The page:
HealthTechAsia background

Like all good stories, this one is personal.

I’m not one to visit the doctor frequently. However, a few years ago, I made an appointment to see a doctor in Dubai regarding a persistent sinus complaint. After the somewhat unusual experience of having a camera inserted up my nose, the consultant recommended an MRI.

So, off I went to the medical imaging department, where I found myself lying flat in a modern-day sarcophagus, reminiscent of a scene from a sci-fi movie. After enduring various random noises, I was handed a CD-ROM by the radiologist, containing images of my brain.

A CD-ROM! The last time these shiny discs were in vogue, MC Hammer was captivating the public with his snazzy dance moves.

Luckily, I had an old MacBook Pro with a CD drive. However, the software on the CD-ROM was only compatible with Windows. So, I transferred the contents of the disc to a USB drive and inserted it into a Windows laptop I had on hand.

As I gazed at the scans of my brain, my thoughts raced. I was looking at the organ that stored all of my memories and emotions. It was a strange, fascinating, and somewhat terrifying experience.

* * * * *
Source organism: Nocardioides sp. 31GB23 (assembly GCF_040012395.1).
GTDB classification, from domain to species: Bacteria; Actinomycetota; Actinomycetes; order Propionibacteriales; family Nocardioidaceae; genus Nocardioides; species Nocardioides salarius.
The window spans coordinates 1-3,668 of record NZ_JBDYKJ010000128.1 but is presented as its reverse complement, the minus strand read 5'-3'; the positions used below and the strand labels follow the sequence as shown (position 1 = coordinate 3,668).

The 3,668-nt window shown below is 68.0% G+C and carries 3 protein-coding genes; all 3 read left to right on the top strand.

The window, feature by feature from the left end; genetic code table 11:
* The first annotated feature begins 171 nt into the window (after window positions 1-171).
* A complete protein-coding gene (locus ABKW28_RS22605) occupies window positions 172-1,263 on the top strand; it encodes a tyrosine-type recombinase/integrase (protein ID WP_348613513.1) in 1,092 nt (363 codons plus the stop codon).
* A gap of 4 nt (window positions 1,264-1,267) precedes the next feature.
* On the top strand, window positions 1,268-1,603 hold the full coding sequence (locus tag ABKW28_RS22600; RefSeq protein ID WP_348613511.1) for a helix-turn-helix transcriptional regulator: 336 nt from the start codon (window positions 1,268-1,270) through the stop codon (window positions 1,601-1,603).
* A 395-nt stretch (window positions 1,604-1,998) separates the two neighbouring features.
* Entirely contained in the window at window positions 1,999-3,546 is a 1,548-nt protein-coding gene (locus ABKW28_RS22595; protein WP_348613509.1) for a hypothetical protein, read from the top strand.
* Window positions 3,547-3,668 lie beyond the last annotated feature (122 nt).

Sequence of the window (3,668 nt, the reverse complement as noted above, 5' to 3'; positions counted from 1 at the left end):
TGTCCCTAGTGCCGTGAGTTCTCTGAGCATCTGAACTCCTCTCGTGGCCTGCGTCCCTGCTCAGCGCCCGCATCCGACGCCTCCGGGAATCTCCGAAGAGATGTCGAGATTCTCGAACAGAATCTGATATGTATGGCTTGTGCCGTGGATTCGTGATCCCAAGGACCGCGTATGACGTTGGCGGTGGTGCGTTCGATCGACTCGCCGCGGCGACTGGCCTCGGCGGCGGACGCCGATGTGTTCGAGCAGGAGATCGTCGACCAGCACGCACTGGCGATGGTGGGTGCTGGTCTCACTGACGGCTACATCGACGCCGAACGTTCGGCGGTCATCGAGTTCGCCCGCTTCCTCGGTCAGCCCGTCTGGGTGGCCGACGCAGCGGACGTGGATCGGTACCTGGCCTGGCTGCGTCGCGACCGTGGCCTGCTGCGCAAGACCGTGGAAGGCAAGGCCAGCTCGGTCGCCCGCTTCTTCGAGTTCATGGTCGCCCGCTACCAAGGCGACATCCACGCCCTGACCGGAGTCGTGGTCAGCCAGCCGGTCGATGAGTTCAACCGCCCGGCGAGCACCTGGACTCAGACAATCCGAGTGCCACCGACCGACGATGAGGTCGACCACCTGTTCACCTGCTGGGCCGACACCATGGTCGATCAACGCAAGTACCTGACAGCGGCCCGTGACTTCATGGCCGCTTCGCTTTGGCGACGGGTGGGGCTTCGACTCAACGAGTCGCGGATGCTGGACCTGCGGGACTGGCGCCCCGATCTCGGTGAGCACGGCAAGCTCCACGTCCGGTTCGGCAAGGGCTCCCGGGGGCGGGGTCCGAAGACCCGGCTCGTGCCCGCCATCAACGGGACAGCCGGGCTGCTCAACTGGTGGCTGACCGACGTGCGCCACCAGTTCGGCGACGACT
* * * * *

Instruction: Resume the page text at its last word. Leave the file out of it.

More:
Two anxious days later, I sat alongside a neurologist as he launched the program on his computer to review the scans. There was a moment that felt like an eternity, as I watched him scrutinise the screen, pondering his thoughts.

At that moment, I realized that something was missing—another perspective, an independent voice that could offer insights. What if there were artificial intelligence that could suggest, ‘This doesn’t look quite right’ or ‘You might want to take a closer look here’?

I continued to sit in silence, and then we engaged in a conversation (thankfully, everything was fine).

To be clear, I never doubted the neurologist’s expertise. I hold the utmost respect for their knowledge and skills. However, I believed that AI could enhance their ability to identify areas warranting further attention.

I came to understand that AI in healthcare isn’t merely a ‘nice-to-have.’ It’s a necessity that would greatly benefit both patients and physicians.

There’s a growing need for technological advancements. Outdated technologies like CD-ROMs should be relegated to the past.

It was at this point that I dedicated myself to assisting organisations in their pursuit of advancing healthcare through innovation, leveraging my storytelling skills.

Thankfully, as a healthcare journalist, I was already contributing to the acceleration of change in healthcare, albeit in a small way. But I aspired to do more. I aimed to use my experiences, talents, and global connections to support healthcare organisations in their technological advancements.

And so, the seeds for this project were sown.